Friday 15 September 2017

Troubles with Trebles

And so to Harpenden, where the attitude of the "sharp elbowed" London commuter set, intent on standards of excellence, has apparently caused the choir master to resign.

And I am glad to announce this year's Beaker Award for Utter Naivety  in a Single Sentence for this cracker:
"The church choir is generally assumed to be a bastion of inclusivity, acceptance and love for all."
Has this woman never read Midsomer Murders? Hopefully she will be buying a copy of "Writes of the Church" when it comes out next week, for at least a hint of the organist - choir - minister - congregation dynamics that go on.

Let us consider some of the dynamics  in a typical church.

Inclusivity Versus Performance

People love their churches, and people love to worship. And people love to use music to worship.

But people also love to use music to perform.

So dynamic number one - inclusivity versus performance. Maybe this is the source of more choir and music group angst than anything else. We can accept there is a minimum level of performing ability for a choir or a musician to lead corporate worship. Broadly, somebody needs to be able to play or sing something that is roughly in time and tune. Anything less than that and you have the Beaker Quire, who are today busy trying to buy some brown paper for their kazoo.

But there is a tension when the music group decides they want to improve their performance. When a seven-minute guitar solo is introduced, it is often distracting to worship. Especially when singing "Abide with Me" at a funeral. If you introduce complex polyphonic singing, where does the congregaton sit? At the back of the church, obviously, same as normal. But you know what I mean.

I once had a Beaker Quire member (Buzfide, an ocarinist if I remember correctly) once resign because the Quire didn't "sound enough like Hillsong." I remember telling him - Hillsong has more guitarists than we have Beaker Folk. I can't train everybody in the Community on guitar. Not everybody has a guitar. Not everyone wants to play guitar. But he left, convinced I was disrespecting God with my low standards of worship. Then we had Gwyndolyn wanting the Quire to be "more like the Rend Collective." But that wasn't an artistic judgement. She just has a thing about blokes with beards.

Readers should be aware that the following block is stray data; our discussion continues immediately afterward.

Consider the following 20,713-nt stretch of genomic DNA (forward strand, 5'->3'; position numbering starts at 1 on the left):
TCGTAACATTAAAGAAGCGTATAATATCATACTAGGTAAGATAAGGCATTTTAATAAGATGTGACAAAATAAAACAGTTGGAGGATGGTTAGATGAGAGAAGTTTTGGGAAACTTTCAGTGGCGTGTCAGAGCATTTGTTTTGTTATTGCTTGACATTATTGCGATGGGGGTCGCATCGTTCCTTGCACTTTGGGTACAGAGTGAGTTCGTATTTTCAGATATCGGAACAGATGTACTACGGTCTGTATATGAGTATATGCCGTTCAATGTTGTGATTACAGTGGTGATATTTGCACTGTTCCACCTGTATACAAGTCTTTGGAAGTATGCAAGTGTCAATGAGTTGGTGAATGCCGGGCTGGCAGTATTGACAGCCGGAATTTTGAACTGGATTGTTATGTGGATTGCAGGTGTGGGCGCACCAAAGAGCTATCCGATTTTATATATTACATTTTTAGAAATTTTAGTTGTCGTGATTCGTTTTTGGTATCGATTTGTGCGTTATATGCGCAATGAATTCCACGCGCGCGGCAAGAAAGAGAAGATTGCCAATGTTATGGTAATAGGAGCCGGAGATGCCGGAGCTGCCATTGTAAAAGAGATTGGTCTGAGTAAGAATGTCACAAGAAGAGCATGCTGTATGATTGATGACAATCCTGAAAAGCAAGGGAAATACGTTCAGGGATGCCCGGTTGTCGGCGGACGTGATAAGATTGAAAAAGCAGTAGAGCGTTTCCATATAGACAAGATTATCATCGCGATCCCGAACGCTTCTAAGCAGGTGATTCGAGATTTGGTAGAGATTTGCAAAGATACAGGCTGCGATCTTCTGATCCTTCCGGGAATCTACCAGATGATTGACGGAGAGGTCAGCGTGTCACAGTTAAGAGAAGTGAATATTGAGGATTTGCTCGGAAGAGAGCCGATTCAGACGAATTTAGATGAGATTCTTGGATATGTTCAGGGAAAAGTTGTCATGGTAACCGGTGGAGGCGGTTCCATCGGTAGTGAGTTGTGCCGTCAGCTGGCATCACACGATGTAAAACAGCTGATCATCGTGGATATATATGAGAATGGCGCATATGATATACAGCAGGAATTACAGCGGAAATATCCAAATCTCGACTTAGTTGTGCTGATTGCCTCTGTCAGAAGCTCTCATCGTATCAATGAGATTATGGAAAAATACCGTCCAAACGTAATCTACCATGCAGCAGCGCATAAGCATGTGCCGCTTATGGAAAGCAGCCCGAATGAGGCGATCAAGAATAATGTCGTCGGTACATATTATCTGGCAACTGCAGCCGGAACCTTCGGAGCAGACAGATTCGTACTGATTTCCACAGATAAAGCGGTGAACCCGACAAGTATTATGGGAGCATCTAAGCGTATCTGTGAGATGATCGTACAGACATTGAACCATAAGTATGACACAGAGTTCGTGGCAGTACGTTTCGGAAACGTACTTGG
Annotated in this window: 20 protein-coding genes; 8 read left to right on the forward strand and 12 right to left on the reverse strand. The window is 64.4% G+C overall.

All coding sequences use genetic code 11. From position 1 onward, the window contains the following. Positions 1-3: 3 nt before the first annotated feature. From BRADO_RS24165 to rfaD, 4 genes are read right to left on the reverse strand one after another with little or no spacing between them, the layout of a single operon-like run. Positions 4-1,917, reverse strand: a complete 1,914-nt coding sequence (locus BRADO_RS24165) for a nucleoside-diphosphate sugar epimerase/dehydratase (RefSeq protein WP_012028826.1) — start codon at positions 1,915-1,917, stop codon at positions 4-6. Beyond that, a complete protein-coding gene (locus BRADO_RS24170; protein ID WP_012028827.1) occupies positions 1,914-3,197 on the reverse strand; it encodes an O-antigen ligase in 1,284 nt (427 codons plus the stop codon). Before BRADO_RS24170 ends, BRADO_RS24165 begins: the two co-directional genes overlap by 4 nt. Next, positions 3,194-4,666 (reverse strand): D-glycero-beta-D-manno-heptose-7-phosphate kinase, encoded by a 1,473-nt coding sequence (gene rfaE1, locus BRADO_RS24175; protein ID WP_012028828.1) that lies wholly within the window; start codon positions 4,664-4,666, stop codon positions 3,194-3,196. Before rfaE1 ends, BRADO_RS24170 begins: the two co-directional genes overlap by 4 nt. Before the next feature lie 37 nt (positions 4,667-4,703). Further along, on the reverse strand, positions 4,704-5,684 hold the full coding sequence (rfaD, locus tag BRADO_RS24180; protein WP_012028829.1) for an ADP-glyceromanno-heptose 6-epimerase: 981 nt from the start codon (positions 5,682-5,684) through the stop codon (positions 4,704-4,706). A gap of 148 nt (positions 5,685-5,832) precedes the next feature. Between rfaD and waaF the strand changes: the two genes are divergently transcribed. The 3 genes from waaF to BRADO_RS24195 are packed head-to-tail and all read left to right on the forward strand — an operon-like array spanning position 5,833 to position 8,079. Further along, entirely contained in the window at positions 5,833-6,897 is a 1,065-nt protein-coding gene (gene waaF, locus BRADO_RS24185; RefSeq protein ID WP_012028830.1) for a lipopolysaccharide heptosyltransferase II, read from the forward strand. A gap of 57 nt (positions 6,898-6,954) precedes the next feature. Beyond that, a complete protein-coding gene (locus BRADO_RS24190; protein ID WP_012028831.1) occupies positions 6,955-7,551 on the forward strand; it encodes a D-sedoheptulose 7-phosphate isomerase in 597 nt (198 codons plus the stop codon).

And then of course, some congregation members actually want to hear high-quality music without the effort of joining in. The existence of cathedral choral evensong tells us that for some, it's enough simply to sit back and enjoy the space cadet glow. And that's fair enough. But it make it hard enough for those charged with pitching the music right.

Choosing the Hymns

Then there's the matter of who gets to choose the hymns. Options can include:

  • The minister
  • The "worship leader" for that service
  • The choir master / organist / music group leader 
  • The choir, changing the songs at the last minute when they decide they can't sing the ones the minister / worship leader has spent the last five days choosing.
  • The congregation at a "Songs of Praise" event, shouting out random hymns they hope the organist can play. Always beware the former Methodist who's always loved a 26-verse Wesley hymn in an unexpected meter.


Few things more potentially divisive than the time and format associated with rehearsing. When Buzfide was demanding Hillsongesque levels of musicianship, he was really asking for the Quire to practice together for 3 hours a day, every day. For about 10 years, in my opinion. Whereas some more relaxed modern music groups like to just get together on a Sunday morning and busk it, maybe with a quick half-hour run through first.

And then you get the conflict between the experts and the volunteers. Because to get the best out of the weaker members, you have to spend longer on the relative basics. And the ones who think they're better get bored. Imagine a music group where the rhythm guitarist is still having trouble finding the fifth chord, but the keyboard playing  has a degree from the RCM. Where's the attention going to be? Not on the wizard of the ivories. And what's the drummer going to do during three hours of the lead guitarist telling her less talented / experience buddy "no - you just have to wrap the little finger round a bit more to get the D#?" He's gonna be happily drumming, isn't he. Drummers have no concept of time passing, boredom or most of their surroundings.

The Artistic Temperament vs Control